Tuesday, March 03, 2009

"We are yet but young in deed."

{Photo by rocketlass.}

Saturday night, rocketlass and I saw the Chicago Shakespeare Theatre's production of Macbeth, a high-intensity staging steeped in gore that has left me ever since with one of Macbeth's lines running through my head. Late in Act III, when it has become obvious that his accession to power will not be quite so simple as he and Lady Macbeth had deluded themselves into thinking, Macbeth says to her,
I am in blood
Stepped in so far, that, should I wade no more,
Returning were as tedious as go o'er.
This characterization of Macbeth's dilemma has long been one of my favorite of Shakespeare's images, but this week, as I've been reading Natsuo Kirino's Out (1997, translated into English in 2003 by Stephen Snyder), I've latched onto it as a distillation of the very heart of noir. A character makes one mistake--whether out of weakness, venality, anger, desire, or some other reason matters little--and suddenly everything has changed. The doors to his old life all slam shut, but others creak open . . . and while that's anything but light he sees spilling from them, it's surely still better than the present darkness that's steadily enveloping him, right? Or maybe not . . .

Well, if noir is made of dark choices compounded by more dark choices, Out is about as noir as it gets. I turned to it after reading The Tale of Genji, and it was the perfect antidote: where Lady Murasaki's world is refined, passionate, and ancient, Kirino's world is brutal, cold, and utterly contemporary. She tells of four unhappy women, coworkers on a factory night shift in a Tokyo suburb, who become co-conspirators when one of them murders her husband. Almost before they've given the matter any thought, they're dismembering the body and trying to convince themselves that,
Garbage was a natural by-product of human life; and it was nobody else's business what got thrown away or who did the throwing.
In other words, they've "in blood stepped in so far" that it very quickly becomes obvious that they have little choice other than to make their deadly way forward--but the path they navigate from that point is impressively surprising, and far darker and more gruesome than I'd ever have expected.

The writing is a bit flat at times (The sentences here and there reminded me of the awkwardness of the English versions of Koji Suzuki's Ring novels--could this be a problem of translation?), but Kirino's attention to the realistic details of her characters' lives and world pays off in the creation of a convincing portrait of dead-end life in contemporary Japan, which makes the contrast between the goriness of the women's crimes and the everyday manner in which they set about them all the more effective. Her unflinching attention to the physicality of murder (and eye for black comedy) would do Patricia Highsmith proud, while her adeptness with the ramifications of bad choices brought to mind Scott Smith (though she displays much greater skill in delineating individual psychology).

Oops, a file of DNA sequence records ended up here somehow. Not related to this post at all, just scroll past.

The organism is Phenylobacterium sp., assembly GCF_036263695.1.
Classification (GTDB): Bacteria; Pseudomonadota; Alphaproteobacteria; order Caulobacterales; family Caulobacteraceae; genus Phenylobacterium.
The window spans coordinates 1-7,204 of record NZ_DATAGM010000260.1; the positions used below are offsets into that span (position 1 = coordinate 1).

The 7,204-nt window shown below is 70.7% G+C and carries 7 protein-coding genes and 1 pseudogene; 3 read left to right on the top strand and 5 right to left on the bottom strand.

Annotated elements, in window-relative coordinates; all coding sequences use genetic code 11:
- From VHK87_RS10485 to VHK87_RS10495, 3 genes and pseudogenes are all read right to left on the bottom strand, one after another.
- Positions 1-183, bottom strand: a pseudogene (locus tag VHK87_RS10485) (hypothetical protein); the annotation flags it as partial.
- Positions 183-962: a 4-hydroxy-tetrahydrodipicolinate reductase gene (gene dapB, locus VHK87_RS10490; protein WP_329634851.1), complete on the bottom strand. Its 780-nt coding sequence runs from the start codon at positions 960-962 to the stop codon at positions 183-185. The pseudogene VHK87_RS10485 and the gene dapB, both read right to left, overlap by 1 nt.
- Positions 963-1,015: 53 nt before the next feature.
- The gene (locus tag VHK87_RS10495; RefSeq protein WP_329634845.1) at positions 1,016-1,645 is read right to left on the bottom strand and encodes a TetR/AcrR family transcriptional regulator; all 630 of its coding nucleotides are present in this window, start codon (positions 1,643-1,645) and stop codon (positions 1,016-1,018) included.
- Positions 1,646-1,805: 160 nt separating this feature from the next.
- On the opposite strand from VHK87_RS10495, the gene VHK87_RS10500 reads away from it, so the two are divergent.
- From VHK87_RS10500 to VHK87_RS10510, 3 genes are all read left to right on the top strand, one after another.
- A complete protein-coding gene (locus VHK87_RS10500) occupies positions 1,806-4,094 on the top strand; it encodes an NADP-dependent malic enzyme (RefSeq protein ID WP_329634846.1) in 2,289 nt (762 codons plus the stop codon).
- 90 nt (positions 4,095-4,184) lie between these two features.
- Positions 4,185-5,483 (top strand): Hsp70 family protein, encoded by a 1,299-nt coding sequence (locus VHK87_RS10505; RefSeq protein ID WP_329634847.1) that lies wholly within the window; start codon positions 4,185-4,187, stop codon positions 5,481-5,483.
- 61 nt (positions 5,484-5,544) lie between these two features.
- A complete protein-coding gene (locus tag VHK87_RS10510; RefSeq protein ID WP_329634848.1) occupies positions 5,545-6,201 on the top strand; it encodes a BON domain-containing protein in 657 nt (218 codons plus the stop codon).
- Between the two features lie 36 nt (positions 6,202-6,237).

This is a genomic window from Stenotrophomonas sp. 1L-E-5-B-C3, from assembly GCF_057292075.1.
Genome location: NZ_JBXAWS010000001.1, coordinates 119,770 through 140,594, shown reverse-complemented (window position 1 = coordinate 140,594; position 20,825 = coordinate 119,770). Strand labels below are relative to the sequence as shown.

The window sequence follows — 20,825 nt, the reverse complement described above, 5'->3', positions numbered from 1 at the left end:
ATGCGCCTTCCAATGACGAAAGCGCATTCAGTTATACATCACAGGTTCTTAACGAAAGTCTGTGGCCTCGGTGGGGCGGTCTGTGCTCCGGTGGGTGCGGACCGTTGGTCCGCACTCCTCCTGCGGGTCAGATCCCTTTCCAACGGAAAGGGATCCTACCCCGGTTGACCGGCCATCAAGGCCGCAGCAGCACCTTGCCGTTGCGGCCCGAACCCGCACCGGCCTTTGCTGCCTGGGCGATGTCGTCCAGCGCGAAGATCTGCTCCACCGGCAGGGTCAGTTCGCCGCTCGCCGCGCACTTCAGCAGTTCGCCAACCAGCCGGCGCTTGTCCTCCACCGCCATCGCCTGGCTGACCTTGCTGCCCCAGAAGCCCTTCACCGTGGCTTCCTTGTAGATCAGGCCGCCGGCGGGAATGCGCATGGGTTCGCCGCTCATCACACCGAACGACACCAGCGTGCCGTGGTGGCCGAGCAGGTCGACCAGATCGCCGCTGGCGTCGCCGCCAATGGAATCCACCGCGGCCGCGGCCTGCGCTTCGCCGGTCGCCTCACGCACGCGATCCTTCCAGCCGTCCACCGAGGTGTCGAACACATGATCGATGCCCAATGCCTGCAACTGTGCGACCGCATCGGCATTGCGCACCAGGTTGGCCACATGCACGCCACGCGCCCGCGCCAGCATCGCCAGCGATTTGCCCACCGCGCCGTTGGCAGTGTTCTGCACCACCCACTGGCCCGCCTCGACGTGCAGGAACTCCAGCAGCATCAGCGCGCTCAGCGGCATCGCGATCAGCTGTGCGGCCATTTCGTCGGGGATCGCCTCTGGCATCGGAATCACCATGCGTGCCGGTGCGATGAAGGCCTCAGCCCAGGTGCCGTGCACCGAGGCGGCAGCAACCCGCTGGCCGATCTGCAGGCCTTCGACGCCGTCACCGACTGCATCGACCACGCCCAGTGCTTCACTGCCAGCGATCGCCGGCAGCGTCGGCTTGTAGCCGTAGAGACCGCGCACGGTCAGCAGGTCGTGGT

The ending is, if possible, more troubling than anything else in the book--primarily, I think, because it's the first part of the novel that doesn't fully convince, which makes its horrors much more difficult to take--but it can't ruin a novel that to that point has offered such an entertainingly bleak and nasty ride. What we're left with is a book that you'll be guaranteed to get back within days when you lend it to a friend: lend it to the wrong person and they'll return it in shock after fifty pages; lend it to the right one and they'll hand it back gratefully, sleepless and satisfied. Thanks go to the readers who suggested it when I asked about Japanese crime fiction; I'll definitely be picking up Kirino's other novels soon.

As for those of you who may now be eying the height of the bloody stream and beginning to wonder if we should have crossed at a ford instead of just plunging in, don't worry: the next post will be about Genji, wherein there is no murder, no dismemberment, and no blood. Some angry demons and a lot of poetry, but no blood.

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